A 2-year-old girl was rushed to the University of California, San Diego (UC San Diego) Medical Center on her birthday with 60% of her body covered by scald burns caused by hot water. The burns were intentional, inflicted on her by a family member. Standing ready to help on that terrible day was UC San Diego’s Dmitri Lerner, PharmD, a burn surgery and critical care pharmacist, along with a team of surgeons, physicians, and nurses. “It was touch and go for a long, long time,” said Lerner. “She spent a year with us, but she got better.”
It takes a special kind of provider to work in the burn unit. “Sometimes kids and adults are so badly injured that it makes it difficult to do your job,” said Lerner, who is responsible for the entire patient population of the burn unit and the ICU, roughly 20 patients per day.
Recovery from burns is a slow, painful process that can take months or even years. An in-depth knowledge of the pharmacokinetics of pain medications, sedatives, and antimicrobials is critical to helping patients get better. Lerner monitors the safety of every medication prescribed and administered to every patient.
“I review the medication order, make sure it’s appropriate, the right dose, and that the patient responds,” said Lerner. “I am always reassessing a patient’s response to therapy and making dose adjustments.”
The UC San Diego Medical Center is the only burn center in the area. Patients come from as far north as Camp Pendleton, as far east as El Centro, and as far south as the Mexican border. According to Lerner, the majority of burns among adults are flame burns. Around 90% of burns are accidental. Fewer than 5% are self-inflicted, and even fewer are inflicted by a third party. In children, the most common type of injuries are scald burns, which happens when a child accidentally spills something on him- or herself.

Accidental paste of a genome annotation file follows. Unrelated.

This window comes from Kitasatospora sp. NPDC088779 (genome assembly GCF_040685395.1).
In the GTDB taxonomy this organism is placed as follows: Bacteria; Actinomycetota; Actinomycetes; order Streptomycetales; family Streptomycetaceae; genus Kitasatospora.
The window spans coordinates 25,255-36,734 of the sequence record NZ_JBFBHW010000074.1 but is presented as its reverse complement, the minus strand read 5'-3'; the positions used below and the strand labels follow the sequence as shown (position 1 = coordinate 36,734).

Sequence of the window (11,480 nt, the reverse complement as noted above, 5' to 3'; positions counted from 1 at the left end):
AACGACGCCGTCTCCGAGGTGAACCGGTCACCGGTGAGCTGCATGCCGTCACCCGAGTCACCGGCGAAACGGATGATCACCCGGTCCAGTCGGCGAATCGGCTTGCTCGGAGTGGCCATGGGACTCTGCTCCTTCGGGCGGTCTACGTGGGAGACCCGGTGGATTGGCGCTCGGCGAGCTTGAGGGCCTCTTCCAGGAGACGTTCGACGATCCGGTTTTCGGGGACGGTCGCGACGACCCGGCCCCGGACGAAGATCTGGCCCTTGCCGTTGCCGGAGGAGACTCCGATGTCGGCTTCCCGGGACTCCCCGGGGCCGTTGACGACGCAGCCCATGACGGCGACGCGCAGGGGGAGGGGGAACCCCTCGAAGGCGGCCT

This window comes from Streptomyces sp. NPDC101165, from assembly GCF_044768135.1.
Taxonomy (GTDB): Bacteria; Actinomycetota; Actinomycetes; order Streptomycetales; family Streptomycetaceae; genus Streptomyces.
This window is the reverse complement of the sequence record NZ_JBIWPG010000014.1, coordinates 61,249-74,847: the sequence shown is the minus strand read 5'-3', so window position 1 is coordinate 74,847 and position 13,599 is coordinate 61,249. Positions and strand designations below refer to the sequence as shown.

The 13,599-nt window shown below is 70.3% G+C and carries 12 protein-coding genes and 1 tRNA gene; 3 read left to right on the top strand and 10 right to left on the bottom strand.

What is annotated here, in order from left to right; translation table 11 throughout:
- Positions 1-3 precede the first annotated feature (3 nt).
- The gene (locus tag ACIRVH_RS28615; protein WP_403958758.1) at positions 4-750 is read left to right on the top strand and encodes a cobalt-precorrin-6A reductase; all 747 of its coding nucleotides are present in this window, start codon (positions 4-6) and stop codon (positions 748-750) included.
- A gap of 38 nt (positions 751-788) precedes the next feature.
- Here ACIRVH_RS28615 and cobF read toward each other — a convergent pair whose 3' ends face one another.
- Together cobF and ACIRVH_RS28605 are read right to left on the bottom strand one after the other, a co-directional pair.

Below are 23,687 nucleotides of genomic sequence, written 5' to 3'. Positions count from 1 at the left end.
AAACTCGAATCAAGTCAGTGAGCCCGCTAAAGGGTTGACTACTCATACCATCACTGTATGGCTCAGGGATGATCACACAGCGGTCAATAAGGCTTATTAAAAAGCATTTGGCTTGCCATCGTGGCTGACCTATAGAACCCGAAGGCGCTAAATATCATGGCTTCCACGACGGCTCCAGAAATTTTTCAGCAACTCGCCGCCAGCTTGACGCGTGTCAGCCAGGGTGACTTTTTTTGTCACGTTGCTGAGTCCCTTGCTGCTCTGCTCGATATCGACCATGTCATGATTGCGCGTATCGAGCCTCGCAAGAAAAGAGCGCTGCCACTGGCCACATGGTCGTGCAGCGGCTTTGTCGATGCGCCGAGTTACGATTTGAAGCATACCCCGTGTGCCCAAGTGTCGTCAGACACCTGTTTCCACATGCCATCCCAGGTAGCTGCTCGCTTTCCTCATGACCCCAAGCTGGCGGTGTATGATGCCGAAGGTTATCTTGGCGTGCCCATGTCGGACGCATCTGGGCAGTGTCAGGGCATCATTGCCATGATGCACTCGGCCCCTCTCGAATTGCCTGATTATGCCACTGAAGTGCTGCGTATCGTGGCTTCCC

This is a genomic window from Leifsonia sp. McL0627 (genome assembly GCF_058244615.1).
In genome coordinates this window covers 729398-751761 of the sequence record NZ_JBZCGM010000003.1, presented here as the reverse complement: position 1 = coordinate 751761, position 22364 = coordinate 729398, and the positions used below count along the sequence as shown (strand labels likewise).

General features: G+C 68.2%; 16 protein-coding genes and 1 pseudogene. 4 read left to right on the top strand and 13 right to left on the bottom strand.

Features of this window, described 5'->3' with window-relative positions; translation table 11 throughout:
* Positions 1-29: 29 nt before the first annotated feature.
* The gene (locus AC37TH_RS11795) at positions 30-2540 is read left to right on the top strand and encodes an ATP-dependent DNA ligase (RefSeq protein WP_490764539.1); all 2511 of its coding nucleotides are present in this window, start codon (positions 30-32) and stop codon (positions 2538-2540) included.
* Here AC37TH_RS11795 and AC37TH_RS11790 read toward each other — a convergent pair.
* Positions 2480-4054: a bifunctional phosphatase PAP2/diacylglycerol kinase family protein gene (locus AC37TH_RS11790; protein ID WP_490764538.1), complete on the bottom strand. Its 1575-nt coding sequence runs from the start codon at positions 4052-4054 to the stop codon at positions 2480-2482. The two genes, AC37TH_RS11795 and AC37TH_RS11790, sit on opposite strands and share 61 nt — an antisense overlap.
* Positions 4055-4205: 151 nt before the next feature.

“Whether a patient stays in the ICU or is moved to the burn unit depends on the extent of the burn, the depth of the burn, size of the burn, and how much of a total body surface area is involved,” explained Lerner. The age of the patient is also a factor. “The older the people are, the higher their mortality after a burn,” he added.
Burn injuries can be classified as first, second, or third degree based on the depth of the dermal tissue affected. First-degree burns, such as a sunburn, although rather painful, will usually heal without much surgical or medical intervention and will not result in admission to the hospital, noted Lerner. Second-degree burns can be split into superficial or deep partial thickness burns.
“These are much more complicated and difficult to treat,” Lerner explained. “The affected skin, depending on the extent of the damage, can start to heal on its own with careful and skillful wound care over a period of 7 to 10 days.”
Some deep partial thickness wounds progress to full thickness and become third-degree burns. “This process cannot usually be stopped or reversed, only observed,” said Lerner. “Once deemed full thickness, the damaged or dead tissue will need to be completely surgically removed, prepared for a skin graft, and finally grafted with patients’ own skin taken from a different part of the body.”
This process may need to be performed in stages and may take weeks to months, depending on total surface area and depth of the burn. Multiple complications, such as infections and exacerbations of comorbidities, can further extend patients’ hospital stay.
Lerner begins his day by getting a report from the night pharmacist. “Because patients tend to stay so long on the unit, you already know them pretty well, but often there are new patients admitted during the night,” said Lerner. He then conducts a “preround” meeting with a pharmacy resident and a student pharmacist who are on rotation in the unit.
“I make sure we have a plan if there’s anything we want to recommend or change in therapy, in pain management, glucose management, anticoagulation, or anti-infective management,” said Lerner.
The pharmacists then round with a multidisciplinary medical team. “We discuss every single patient, so sometimes rounds can last a couple of hours,” Lerner said, who has order verification responsibilities. This means that as orders come up for patients, Lerner must electronically verify them, even during rounds. After rounds, Lerner makes sure all the medication changes are implemented and monitors patient response.